5. Notwithstanding any other provision of this subchapter, it shall not be an unlawful employment practice for an employer to hire and employ employees, for an employment agency to classify, or refer for employment any individual, for a labor organization to classify its membership or to classify or refer for employment any individual, or for an employer, labor organization, or joint labor-management committee controlling apprenticeship or other training or retraining programs to admit or employ any individual in any such program, on the basis of his religion, sex, or national origin in those certain instances where religion, sex, or national origin is a bona fide occupational qualification reasonably necessary to the normal operation of that particular business or enterprise, and (2) it shall not be an unlawful employment practice for a school, college, university, or other educational institution or institution of learning to hire and employ employees of a particular religion if such school, college, university, or other educational institution or institution of learning is, in whole or in substantial part, owned, supported, controlled, or managed by a particular religion or by a particular religious corporation, association, or society, or if the curriculum of such school, college, university, or other educational institution or institution of learning is directed toward the propagation of a particular religion.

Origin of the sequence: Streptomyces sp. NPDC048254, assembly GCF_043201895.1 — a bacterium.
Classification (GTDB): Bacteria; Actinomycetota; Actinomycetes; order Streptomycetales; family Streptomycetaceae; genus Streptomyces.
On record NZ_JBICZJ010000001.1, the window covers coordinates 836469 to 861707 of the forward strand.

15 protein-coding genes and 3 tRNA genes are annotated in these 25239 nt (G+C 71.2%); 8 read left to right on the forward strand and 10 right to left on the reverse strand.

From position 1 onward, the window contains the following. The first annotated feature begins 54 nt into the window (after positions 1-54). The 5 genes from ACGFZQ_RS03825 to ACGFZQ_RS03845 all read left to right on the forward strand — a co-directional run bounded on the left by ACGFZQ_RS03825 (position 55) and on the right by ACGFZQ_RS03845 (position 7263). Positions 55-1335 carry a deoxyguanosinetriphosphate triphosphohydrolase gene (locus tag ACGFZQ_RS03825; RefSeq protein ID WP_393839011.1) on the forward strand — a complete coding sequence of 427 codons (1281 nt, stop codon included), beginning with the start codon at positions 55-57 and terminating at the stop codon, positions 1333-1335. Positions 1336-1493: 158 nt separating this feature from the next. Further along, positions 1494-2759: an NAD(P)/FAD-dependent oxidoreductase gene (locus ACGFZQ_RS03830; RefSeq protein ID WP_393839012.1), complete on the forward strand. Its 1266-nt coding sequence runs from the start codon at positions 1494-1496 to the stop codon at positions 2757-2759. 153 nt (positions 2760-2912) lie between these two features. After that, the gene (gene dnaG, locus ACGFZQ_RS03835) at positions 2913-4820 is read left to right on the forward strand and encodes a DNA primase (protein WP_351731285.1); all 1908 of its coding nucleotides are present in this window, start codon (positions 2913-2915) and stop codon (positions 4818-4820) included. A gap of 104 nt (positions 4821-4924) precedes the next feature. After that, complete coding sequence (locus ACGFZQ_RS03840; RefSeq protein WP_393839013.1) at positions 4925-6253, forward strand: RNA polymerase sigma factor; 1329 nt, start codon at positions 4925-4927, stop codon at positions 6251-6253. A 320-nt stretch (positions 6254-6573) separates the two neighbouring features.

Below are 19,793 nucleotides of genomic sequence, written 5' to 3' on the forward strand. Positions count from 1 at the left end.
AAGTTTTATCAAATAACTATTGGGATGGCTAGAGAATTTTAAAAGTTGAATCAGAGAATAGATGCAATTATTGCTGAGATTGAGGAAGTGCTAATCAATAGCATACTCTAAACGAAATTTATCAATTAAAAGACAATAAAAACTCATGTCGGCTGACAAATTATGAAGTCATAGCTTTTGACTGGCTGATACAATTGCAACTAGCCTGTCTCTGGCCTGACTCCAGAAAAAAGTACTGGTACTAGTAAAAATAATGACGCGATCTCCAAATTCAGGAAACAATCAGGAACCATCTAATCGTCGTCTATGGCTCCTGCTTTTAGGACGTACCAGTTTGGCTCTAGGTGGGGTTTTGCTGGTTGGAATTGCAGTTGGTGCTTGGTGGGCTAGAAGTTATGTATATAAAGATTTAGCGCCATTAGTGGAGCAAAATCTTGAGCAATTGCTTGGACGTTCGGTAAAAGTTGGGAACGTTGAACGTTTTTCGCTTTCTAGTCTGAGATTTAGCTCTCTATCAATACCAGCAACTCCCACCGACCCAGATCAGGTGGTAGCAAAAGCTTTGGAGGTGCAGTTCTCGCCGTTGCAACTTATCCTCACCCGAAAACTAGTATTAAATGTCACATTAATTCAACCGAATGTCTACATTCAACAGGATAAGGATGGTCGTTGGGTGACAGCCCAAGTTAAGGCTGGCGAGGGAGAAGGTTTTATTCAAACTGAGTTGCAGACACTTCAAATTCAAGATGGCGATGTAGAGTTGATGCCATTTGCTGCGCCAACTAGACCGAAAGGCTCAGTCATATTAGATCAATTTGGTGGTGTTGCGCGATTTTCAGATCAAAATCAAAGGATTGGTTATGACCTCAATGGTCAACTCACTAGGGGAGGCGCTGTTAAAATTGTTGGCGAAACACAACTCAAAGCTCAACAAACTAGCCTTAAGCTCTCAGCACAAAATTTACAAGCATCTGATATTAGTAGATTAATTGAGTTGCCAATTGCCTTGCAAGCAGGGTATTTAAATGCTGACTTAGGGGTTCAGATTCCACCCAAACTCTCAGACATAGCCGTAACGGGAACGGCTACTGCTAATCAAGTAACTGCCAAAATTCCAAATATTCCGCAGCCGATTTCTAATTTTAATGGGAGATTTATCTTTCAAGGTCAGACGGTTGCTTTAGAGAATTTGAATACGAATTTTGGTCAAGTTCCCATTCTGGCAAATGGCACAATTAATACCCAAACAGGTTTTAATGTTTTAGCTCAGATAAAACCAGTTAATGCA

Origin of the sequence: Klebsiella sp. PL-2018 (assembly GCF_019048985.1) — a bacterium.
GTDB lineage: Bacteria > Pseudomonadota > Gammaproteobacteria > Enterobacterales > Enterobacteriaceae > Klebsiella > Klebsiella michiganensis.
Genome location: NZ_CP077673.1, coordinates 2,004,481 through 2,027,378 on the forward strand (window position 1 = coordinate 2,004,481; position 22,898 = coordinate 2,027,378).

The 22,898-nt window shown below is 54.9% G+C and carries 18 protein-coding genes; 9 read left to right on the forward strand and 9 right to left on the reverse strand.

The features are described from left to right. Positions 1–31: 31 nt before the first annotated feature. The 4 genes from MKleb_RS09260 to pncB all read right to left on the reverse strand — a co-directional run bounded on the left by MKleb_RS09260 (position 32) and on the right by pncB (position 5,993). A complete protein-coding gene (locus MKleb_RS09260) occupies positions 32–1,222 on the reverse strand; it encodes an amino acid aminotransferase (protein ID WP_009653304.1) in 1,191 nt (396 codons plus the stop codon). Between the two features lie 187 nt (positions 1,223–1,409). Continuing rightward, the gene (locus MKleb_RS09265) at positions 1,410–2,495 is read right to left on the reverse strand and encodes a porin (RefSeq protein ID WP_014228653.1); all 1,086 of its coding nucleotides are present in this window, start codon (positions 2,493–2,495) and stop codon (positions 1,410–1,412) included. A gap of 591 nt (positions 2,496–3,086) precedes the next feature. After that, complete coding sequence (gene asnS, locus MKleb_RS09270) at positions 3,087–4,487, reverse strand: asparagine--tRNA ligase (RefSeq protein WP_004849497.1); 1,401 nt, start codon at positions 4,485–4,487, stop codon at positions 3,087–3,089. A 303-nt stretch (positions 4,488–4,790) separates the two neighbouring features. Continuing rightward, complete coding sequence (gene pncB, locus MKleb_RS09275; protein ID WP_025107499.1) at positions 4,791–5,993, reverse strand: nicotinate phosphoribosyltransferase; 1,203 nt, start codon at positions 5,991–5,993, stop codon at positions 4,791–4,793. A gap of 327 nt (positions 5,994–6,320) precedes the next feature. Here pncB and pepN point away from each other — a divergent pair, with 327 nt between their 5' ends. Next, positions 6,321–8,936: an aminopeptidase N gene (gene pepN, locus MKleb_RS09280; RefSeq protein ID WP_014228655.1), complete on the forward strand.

6. As used in this subchapter, the phrase "unlawful employment practice" shall not be deemed to include any action or measure taken by an employer, labor organization, joint labor-management committee, or employment agency with respect to an individual who is a member of the Communist Party of the United States or of any other organization required to register as a Communist-action or Communist-front organization by final order of the Subversive Activities Control Board pursuant to the Subversive Activities Control Act of 1950 [50 U.S.C. 781 et seq.]
  7. Notwithstanding any other provision of this subchapter, it shall not be an unlawful employment practice for an employer to fail or refuse to hire and employ any individual for any position, for an employer to discharge any individual from any position, or for an employment agency to fail or refuse to refer any individual for employment in any position, or for a labor organization to fail or refuse to refer any individual for employment in any position, if—